Joe DiMaggio

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DiMaggio, Joe

DiMaggio, Joe (Joseph Paul DiMaggio) (dĭmăjˈēōˌ, –mäjˈēōˌ), 1914–99, American baseball player, b. Martinez, Calif. One of the most charismatic of 20th-century sports figures, “Joltin' Joe” joined the New York Yankees of the American League in 1936 and quickly rose to stardom, winning the league's batting title with a .381 average in his fourth season. In a career interrupted by World War II, the center fielder became the celebrated epitome of grace and humility. In 1939, 1941, and 1947 he was the American League's Most Valuable Player, and in 1941 the “Yankee Clipper” established one of baseball's best-known records by hitting safely in 56 consecutive games. He retired in 1951 and was elected to the Baseball Hall of Fame in 1955. His quiet heroics and brief marriage (1954) to Marilyn Monroe made him an icon of popular culture, although later biographical study has tended to deflate that status to some degree.


See biographies by R. B. Cramer (2000) and J. Charyn (2011); K. Kennedy, Joe DiMaggio and the Last Magic Number in Sports (2011).

His brother, Dominic DiMaggio, 1917–2009, b. San Francisco, was also a major-league baseball player. Although always in his elder brother's shadow, the “Little Professor” was a talented centerfielder and an aggressive hitter, who began playing pro ball in 1937 and spent most of his career with the Boston Red Sox (1940–41, 1946–53). A seven-time All-Star, he had a career average of .298 with the Sox.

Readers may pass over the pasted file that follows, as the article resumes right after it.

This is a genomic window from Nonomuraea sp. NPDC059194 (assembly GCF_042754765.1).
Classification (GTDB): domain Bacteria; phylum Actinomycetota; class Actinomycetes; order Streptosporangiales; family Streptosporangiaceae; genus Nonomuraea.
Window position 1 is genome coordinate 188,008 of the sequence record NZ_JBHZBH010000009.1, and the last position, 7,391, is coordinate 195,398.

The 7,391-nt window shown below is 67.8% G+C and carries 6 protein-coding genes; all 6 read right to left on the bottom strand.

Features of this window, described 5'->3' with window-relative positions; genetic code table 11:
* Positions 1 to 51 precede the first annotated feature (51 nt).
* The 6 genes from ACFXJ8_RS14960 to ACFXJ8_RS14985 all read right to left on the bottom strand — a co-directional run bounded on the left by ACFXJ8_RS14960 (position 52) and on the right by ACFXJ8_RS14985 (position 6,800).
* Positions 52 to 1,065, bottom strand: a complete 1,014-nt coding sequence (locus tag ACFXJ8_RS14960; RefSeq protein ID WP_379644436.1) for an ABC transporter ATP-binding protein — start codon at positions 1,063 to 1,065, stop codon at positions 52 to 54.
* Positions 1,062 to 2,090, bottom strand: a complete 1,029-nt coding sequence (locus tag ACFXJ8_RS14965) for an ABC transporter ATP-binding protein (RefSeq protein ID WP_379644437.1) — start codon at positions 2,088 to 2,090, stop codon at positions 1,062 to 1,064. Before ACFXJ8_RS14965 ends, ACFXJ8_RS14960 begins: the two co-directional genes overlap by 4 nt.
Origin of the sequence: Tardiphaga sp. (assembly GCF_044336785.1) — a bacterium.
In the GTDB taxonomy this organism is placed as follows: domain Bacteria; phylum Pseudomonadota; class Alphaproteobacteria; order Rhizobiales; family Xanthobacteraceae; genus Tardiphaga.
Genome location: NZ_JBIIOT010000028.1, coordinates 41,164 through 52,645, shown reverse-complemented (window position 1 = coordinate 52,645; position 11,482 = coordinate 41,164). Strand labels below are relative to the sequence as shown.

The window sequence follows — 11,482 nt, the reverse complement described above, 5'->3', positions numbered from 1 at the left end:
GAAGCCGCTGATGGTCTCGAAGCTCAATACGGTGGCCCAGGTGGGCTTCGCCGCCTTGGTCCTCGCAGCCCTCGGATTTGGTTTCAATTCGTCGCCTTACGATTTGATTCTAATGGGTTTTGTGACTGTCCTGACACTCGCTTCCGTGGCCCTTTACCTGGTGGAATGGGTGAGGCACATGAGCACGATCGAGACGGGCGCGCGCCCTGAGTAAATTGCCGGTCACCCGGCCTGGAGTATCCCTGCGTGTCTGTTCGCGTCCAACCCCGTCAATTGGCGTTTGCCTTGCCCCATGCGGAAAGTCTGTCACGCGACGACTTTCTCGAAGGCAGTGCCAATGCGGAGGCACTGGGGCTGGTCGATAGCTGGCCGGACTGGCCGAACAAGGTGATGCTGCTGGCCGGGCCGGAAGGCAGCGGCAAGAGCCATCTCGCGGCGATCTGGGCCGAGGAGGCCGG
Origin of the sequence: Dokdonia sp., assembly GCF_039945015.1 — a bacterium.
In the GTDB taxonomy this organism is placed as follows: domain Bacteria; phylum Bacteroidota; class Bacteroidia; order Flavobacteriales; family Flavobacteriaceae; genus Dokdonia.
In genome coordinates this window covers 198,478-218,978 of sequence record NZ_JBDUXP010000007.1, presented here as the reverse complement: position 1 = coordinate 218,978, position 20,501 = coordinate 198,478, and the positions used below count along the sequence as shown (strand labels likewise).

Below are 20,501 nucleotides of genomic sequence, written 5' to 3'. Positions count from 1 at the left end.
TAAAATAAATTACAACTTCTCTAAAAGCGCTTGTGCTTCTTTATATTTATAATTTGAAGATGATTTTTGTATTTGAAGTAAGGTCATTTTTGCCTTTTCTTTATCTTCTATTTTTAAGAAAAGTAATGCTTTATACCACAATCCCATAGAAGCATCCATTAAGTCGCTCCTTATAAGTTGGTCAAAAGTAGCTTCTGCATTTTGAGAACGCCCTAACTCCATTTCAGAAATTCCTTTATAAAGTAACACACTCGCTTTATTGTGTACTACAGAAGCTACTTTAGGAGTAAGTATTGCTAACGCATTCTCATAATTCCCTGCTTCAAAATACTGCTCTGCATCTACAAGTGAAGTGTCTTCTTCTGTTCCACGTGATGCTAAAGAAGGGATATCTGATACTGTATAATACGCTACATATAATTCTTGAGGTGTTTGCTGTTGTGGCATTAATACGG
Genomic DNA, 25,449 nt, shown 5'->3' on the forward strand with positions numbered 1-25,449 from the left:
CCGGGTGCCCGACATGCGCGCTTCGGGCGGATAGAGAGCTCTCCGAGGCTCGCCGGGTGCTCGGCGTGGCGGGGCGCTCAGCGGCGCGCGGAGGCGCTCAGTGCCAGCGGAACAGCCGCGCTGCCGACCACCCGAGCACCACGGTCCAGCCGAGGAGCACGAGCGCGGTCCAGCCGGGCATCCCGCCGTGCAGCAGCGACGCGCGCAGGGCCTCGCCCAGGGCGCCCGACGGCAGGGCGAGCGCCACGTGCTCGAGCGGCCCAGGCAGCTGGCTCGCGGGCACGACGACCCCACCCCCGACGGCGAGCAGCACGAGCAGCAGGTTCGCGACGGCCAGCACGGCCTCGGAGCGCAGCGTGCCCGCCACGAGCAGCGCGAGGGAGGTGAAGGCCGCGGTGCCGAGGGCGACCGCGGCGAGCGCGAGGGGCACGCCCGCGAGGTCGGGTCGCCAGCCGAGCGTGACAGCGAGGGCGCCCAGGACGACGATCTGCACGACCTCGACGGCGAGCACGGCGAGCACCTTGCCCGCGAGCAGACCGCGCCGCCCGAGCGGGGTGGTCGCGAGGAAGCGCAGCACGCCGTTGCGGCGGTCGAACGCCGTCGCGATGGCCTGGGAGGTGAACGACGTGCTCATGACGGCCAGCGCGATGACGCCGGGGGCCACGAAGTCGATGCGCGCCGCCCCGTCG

See his memoir (1990, with B. Gilbert, repr. 2004).

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DiMaggio, (Joseph Paul) Joe

(1914–  ) baseball player; born in Martinez, Calif. One of baseball's most graceful players, he spent his entire career as an outfielder for the New York Yankees (1936–51), during which he was named the American League Most Valuable Player three times (1939, 1941, 1947). Although he hit 361 lifetime homeruns and posted a career batting average of .325, he is most remembered for hitting in a record-setting 56 consecutive games in 1941. His brothers, Vince and Dom DiMaggio, also played major league baseball. He was married briefly to actress Marilyn Monroe and appeared in many television commercials after his retirement from baseball. Nicknamed, "Joltin' Joe" and, "The Yankee Clipper," he was elected to baseball's Hall of Fame in 1955.
The Cambridge Dictionary of American Biography, by John S. Bowman. Copyright © Cambridge University Press 1995. Reproduced with permission.
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* Best known for his 56-game hitting streak in 1941 and his brief marriage to Marilyn Monroe, this American folk hero was nicknamed "The Yankee Clipper" for his outstanding fielding ability and "Joltin' Joe" for his legendary hitting skills.
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